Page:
-- If the driver is set to demand a certain amount of power, then current would have to be higher than expected to make up for the lower voltage of the AAA and that is inefficient and sometimes harmful.
-- However, if the driver is set to demand a certain amount of current, then the AAA just has to supply that amount of current and the voltage is an afterthought which will just cause the total power to be lower, and should be alright.

I figured the second option was more likely, as my very limited knowledge told me that drivers are often set to a certain current, but I was definitely not sure of that. If any of this is wrong, feel free to correct me -- I am doing my best!

The point about the low-voltage cutoff detection on the driver (or lack thereof) is a good one, I didn't consider that. Maybe the driver just isn't that intelligent? Or, maybe Benjamax is right and it is just seeing the battery as a more standard chemistry.
Or, it doesn't consider chemistry at all, and it is just asking for a particular current regardless of voltage?
 

Unown (WILD)

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One way of knowing for certain is seeing what the specs say on input voltage. If it says 1.5 to 3.7 or something that would let you know.
 

Cyparagon

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Well, I have a litany of bench power supplies and a sanwu pocket. It's the 489nm version, but I ran some tests for you anyway, since the limitations appear to be driver IC related, given the the rather sudden cutoff.

The driver stays in regulation anywhere between 1.9V and 5V. I didn't go higher than 5V. The current draw is highest at 1.9V, about 1.1A for my model, then drops drastically below that voltage. At 1.5V, current draw is down to 200mA. At 1.47V, current is down to 125mA. This is lasing threshold - below this point, there is no real laser light being emitted. At 1.45V, there is no current draw. Less than 1mA anyway.

So it would appear alkaline cells are not ideal, since you only use <5% of the capacity before the driver stops drawing current. It would be better to use one of the energizer lithiums at 1.7V, or perhaps a NiZn AAA at 1.65V, but the latter is comparatively expensive and requires a special charger and has lower energy density anyway. In any case, the brightness changes a lot depending on the cell's charge level at these low voltages.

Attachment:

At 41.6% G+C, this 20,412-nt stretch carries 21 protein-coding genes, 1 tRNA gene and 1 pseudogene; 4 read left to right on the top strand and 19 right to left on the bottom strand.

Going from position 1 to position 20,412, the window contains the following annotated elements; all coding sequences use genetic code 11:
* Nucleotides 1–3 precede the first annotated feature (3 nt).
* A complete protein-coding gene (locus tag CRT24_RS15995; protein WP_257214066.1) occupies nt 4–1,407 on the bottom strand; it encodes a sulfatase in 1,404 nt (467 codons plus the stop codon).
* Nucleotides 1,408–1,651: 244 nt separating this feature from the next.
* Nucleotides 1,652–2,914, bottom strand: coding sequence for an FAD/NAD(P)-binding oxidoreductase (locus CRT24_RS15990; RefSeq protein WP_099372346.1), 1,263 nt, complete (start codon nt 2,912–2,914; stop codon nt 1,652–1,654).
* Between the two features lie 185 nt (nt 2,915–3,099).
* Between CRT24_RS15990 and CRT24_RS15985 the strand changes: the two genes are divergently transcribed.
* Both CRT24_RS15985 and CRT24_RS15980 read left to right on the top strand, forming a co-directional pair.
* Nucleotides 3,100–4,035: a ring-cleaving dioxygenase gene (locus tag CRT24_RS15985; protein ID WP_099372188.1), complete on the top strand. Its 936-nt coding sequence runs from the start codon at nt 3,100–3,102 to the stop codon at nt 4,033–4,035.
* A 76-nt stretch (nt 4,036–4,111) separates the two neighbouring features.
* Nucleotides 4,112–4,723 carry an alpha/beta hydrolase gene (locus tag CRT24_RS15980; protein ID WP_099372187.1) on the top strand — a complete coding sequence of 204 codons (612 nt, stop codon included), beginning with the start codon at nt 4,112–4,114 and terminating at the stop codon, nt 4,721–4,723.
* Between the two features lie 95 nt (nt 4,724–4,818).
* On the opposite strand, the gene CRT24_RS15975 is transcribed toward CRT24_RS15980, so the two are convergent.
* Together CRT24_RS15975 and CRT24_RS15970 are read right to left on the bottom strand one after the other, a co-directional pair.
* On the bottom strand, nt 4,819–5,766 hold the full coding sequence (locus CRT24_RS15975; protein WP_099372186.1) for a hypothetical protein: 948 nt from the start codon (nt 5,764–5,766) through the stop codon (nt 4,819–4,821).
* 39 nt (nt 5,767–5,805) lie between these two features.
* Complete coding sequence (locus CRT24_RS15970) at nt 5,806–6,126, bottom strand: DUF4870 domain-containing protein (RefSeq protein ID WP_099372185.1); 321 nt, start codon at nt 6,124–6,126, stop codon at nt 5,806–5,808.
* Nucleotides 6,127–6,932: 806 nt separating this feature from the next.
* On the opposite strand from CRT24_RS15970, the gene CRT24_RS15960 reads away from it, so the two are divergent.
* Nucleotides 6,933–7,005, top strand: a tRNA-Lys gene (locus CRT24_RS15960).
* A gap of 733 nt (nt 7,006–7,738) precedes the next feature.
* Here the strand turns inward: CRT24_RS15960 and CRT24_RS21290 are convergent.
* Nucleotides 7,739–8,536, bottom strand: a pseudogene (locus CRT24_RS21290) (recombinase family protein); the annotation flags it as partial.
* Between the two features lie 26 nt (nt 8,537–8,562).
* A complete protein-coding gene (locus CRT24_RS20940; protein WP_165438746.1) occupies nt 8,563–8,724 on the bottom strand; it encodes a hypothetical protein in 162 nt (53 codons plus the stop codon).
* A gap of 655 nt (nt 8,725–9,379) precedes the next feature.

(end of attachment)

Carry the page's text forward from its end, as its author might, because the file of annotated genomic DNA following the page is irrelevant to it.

This also means protected lithium cells are preferable to non-protected. 1.9V Usually isn't low enough to damage lithium cells from my experience (it's the 0V or reverse charge from others that may be in series that ruins things), but nevertheless it is lower than advised by the manufacturers, so best to avoid it if you can.
 

beamjunkie7

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Thanks to everyone for the suggestions and great information.
Cyparagon, that is exactly what I needed to know, so I really appreciate you taking the time to test your laser!

I ended up ordering my dad the 50mw 505nm Sanwu Pocket laser.

After reading more about the 405nm wavelength, and reminding myself how dangerous lasers are to your eyes (especially short wavelengths like 405nm), and remembering my dad already suffers from some macular degeneration, and knowing he probably won't wear goggles using his laser...I made the executive decision to buy the weakest Sanwu Pocket model they offer.

The 505nm wavelength is still cool and unique, and the lower power level makes more sense for what my dad will use his laser for. For fun, it should still pop a black balloon when focused (and with goggles ON), and it will have an epic beam at night. He mostly uses it as an EDC laser.

Can't wait to see how it looks, and finally give my dad a high-quality laser of his own! Fingers crossed that it will arrive before the holidays...I ordered it November 25th, so I know it will be a close call. Thanks again for the help!